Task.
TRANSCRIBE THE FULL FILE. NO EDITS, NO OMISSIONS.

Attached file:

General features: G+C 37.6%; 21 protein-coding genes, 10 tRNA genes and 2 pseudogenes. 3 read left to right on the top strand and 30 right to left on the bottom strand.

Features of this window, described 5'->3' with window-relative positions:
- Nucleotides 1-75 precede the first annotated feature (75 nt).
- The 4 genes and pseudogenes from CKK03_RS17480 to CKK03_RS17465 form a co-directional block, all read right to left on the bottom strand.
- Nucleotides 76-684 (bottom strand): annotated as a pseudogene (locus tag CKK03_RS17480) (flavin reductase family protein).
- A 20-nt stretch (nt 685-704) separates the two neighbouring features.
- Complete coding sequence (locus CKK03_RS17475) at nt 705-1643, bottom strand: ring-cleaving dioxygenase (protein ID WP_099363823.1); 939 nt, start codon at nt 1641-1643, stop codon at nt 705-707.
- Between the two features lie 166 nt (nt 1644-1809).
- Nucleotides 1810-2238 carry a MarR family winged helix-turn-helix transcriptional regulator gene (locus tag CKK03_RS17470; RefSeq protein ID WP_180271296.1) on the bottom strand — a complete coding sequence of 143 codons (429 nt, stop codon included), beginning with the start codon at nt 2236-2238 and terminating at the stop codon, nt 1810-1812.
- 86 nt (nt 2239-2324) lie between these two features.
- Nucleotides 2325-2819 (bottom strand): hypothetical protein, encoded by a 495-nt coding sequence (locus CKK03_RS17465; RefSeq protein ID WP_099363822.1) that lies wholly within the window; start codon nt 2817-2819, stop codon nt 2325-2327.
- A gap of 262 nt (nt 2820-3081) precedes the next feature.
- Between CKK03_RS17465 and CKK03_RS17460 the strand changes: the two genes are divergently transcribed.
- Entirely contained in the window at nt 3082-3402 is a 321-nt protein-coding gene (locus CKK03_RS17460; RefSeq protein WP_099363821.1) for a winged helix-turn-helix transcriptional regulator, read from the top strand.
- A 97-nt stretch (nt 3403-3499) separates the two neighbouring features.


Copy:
General features: G+C 37.6%; 21 protein-coding genes, 10 tRNA genes and 2 pseudogenes. 3 read left to right on the top strand and 30 right to left on the bottom strand.

Features of this window, described 5'->3' with window-relative positions:
- Nucleotides 1-75 precede the first annotated feature (75 nt).
- The 4 genes and pseudogenes from CKK03_RS17480 to CKK03_RS17465 form a co-directional block, all read right to left on the bottom strand.
- Nucleotides 76-684 (bottom strand): annotated as a pseudogene (locus tag CKK03_RS17480) (flavin reductase family protein).
- A 20-nt stretch (nt 685-704) separates the two neighbouring features.
- Complete coding sequence (locus CKK03_RS17475) at nt 705-1643, bottom strand: ring-cleaving dioxygenase (protein ID WP_099363823.1); 939 nt, start codon at nt 1641-1643, stop codon at nt 705-707.
- Between the two features lie 166 nt (nt 1644-1809).
- Nucleotides 1810-2238 carry a MarR family winged helix-turn-helix transcriptional regulator gene (locus tag CKK03_RS17470; RefSeq protein ID WP_180271296.1) on the bottom strand — a complete coding sequence of 143 codons (429 nt, stop codon included), beginning with the start codon at nt 2236-2238 and terminating at the stop codon, nt 1810-1812.
- 86 nt (nt 2239-2324) lie between these two features.
- Nucleotides 2325-2819 (bottom strand): hypothetical protein, encoded by a 495-nt coding sequence (locus CKK03_RS17465; RefSeq protein ID WP_099363822.1) that lies wholly within the window; start codon nt 2817-2819, stop codon nt 2325-2327.
- A gap of 262 nt (nt 2820-3081) precedes the next feature.
- Between CKK03_RS17465 and CKK03_RS17460 the strand changes: the two genes are divergently transcribed.
- Entirely contained in the window at nt 3082-3402 is a 321-nt protein-coding gene (locus CKK03_RS17460; RefSeq protein WP_099363821.1) for a winged helix-turn-helix transcriptional regulator, read from the top strand.
- A 97-nt stretch (nt 3403-3499) separates the two neighbouring features.